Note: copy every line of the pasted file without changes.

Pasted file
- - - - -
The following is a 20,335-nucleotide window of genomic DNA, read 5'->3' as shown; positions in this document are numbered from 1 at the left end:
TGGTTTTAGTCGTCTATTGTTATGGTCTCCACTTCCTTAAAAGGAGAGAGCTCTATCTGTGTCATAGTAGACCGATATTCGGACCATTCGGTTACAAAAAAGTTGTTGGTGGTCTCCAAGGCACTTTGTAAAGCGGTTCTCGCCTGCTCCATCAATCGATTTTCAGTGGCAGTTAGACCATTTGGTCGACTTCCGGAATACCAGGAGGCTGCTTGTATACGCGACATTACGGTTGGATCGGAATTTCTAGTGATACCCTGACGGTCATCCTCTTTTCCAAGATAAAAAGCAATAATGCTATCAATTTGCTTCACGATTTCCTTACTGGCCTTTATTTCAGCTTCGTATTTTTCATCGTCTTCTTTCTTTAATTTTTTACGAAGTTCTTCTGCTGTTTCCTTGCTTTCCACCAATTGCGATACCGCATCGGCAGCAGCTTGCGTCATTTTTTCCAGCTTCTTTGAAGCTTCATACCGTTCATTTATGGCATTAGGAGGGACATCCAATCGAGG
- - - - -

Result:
The following is a 20,335-nucleotide window of genomic DNA, read 5'->3' as shown; positions in this document are numbered from 1 at the left end:
TGGTTTTAGTCGTCTATTGTTATGGTCTCCACTTCCTTAAAAGGAGAGAGCTCTATCTGTGTCATAGTAGACCGATATTCGGACCATTCGGTTACAAAAAAGTTGTTGGTGGTCTCCAAGGCACTTTGTAAAGCGGTTCTCGCCTGCTCCATCAATCGATTTTCAGTGGCAGTTAGACCATTTGGTCGACTTCCGGAATACCAGGAGGCTGCTTGTATACGCGACATTACGGTTGGATCGGAATTTCTAGTGATACCCTGACGGTCATCCTCTTTTCCAAGATAAAAAGCAATAATGCTATCAATTTGCTTCACGATTTCCTTACTGGCCTTTATTTCAGCTTCGTATTTTTCATCGTCTTCTTTCTTTAATTTTTTACGAAGTTCTTCTGCTGTTTCCTTGCTTTCCACCAATTGCGATACCGCATCGGCAGCAGCTTGCGTCATTTTTTCCAGCTTCTTTGAAGCTTCATACCGTTCATTTATGGCATTAGGAGGGACATCCAATCGAGG